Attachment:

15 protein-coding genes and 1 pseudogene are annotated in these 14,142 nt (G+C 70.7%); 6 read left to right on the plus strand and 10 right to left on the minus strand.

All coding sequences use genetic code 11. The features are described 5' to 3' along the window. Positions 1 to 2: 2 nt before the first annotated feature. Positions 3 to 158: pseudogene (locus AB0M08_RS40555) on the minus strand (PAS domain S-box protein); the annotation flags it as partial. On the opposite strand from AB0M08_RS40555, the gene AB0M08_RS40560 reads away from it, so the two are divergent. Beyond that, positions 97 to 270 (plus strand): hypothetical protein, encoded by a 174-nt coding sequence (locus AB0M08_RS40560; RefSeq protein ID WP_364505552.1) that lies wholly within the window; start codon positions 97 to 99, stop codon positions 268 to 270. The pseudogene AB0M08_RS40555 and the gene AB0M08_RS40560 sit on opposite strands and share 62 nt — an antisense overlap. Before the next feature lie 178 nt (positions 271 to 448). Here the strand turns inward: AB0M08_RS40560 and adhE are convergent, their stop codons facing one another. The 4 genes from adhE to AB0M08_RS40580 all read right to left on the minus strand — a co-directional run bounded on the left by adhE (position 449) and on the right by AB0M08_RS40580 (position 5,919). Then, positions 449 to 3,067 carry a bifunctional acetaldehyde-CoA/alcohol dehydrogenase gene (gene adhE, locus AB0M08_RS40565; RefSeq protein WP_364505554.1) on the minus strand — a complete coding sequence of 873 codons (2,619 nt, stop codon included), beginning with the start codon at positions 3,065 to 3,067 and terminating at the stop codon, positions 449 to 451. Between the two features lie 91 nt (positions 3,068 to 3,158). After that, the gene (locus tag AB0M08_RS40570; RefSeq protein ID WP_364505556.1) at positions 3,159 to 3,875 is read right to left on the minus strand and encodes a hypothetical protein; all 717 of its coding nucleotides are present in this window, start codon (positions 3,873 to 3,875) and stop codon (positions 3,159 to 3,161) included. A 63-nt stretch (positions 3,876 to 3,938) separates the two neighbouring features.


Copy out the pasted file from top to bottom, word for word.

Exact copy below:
15 protein-coding genes and 1 pseudogene are annotated in these 14,142 nt (G+C 70.7%); 6 read left to right on the plus strand and 10 right to left on the minus strand.

All coding sequences use genetic code 11. The features are described 5' to 3' along the window. Positions 1 to 2: 2 nt before the first annotated feature. Positions 3 to 158: pseudogene (locus AB0M08_RS40555) on the minus strand (PAS domain S-box protein); the annotation flags it as partial. On the opposite strand from AB0M08_RS40555, the gene AB0M08_RS40560 reads away from it, so the two are divergent. Beyond that, positions 97 to 270 (plus strand): hypothetical protein, encoded by a 174-nt coding sequence (locus AB0M08_RS40560; RefSeq protein ID WP_364505552.1) that lies wholly within the window; start codon positions 97 to 99, stop codon positions 268 to 270. The pseudogene AB0M08_RS40555 and the gene AB0M08_RS40560 sit on opposite strands and share 62 nt — an antisense overlap. Before the next feature lie 178 nt (positions 271 to 448). Here the strand turns inward: AB0M08_RS40560 and adhE are convergent, their stop codons facing one another. The 4 genes from adhE to AB0M08_RS40580 all read right to left on the minus strand — a co-directional run bounded on the left by adhE (position 449) and on the right by AB0M08_RS40580 (position 5,919). Then, positions 449 to 3,067 carry a bifunctional acetaldehyde-CoA/alcohol dehydrogenase gene (gene adhE, locus AB0M08_RS40565; RefSeq protein WP_364505554.1) on the minus strand — a complete coding sequence of 873 codons (2,619 nt, stop codon included), beginning with the start codon at positions 3,065 to 3,067 and terminating at the stop codon, positions 449 to 451. Between the two features lie 91 nt (positions 3,068 to 3,158). After that, the gene (locus tag AB0M08_RS40570; RefSeq protein ID WP_364505556.1) at positions 3,159 to 3,875 is read right to left on the minus strand and encodes a hypothetical protein; all 717 of its coding nucleotides are present in this window, start codon (positions 3,873 to 3,875) and stop codon (positions 3,159 to 3,161) included. A 63-nt stretch (positions 3,876 to 3,938) separates the two neighbouring features.